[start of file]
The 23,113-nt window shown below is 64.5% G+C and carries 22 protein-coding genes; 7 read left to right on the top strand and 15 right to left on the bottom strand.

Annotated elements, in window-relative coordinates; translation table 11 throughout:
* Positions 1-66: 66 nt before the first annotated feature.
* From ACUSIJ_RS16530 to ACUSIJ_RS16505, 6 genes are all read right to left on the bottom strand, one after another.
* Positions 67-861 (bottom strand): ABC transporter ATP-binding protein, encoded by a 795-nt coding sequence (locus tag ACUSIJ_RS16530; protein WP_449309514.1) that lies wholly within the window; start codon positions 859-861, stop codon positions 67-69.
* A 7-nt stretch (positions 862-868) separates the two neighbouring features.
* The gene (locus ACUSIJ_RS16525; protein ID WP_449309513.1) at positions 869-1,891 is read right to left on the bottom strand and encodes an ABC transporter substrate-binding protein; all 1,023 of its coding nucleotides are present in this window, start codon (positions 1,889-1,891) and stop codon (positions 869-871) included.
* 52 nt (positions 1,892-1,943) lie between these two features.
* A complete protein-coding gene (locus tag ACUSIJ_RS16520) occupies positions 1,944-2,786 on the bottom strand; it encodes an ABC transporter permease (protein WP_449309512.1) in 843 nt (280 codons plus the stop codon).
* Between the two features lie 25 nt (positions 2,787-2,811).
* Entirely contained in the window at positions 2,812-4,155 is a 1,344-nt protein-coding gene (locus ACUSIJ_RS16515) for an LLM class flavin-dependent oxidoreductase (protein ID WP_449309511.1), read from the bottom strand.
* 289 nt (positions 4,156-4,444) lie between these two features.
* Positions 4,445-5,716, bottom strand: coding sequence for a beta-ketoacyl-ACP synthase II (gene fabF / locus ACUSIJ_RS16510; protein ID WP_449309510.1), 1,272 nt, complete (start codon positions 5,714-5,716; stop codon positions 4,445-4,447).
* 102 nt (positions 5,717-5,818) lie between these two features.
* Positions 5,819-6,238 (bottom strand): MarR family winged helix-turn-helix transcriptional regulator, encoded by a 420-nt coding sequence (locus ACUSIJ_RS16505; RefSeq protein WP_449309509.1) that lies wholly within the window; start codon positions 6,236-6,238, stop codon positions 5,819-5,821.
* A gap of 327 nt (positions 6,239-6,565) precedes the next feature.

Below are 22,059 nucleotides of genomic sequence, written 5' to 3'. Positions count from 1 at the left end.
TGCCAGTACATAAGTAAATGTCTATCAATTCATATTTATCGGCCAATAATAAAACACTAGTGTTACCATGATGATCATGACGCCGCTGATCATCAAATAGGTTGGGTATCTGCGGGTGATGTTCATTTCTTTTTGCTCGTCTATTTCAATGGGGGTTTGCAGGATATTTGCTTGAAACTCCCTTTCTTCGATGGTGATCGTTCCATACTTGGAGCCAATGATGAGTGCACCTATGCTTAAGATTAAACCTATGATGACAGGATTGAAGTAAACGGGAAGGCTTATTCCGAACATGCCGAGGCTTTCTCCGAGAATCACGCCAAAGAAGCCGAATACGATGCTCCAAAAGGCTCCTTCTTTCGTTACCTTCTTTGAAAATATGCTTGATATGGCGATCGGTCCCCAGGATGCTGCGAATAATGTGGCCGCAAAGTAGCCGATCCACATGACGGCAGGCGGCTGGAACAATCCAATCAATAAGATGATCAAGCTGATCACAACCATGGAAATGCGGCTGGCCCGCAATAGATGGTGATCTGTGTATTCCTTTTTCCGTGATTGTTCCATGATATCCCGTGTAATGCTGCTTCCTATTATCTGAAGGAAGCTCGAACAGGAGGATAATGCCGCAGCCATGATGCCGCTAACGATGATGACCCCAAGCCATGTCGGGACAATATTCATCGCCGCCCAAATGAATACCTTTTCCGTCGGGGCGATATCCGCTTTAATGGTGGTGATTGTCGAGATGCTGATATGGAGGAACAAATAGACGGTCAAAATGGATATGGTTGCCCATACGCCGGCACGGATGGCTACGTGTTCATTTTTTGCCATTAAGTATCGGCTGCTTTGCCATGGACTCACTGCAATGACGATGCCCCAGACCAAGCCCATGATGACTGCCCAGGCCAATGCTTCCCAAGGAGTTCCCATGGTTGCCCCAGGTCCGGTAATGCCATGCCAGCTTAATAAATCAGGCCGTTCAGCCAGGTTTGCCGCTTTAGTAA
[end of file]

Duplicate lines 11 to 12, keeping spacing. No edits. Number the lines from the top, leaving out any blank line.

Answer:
* Entirely contained in the window at positions 2,812-4,155 is a 1,344-nt protein-coding gene (locus ACUSIJ_RS16515) for an LLM class flavin-dependent oxidoreductase (protein ID WP_449309511.1), read from the bottom strand.
* 289 nt (positions 4,156-4,444) lie between these two features.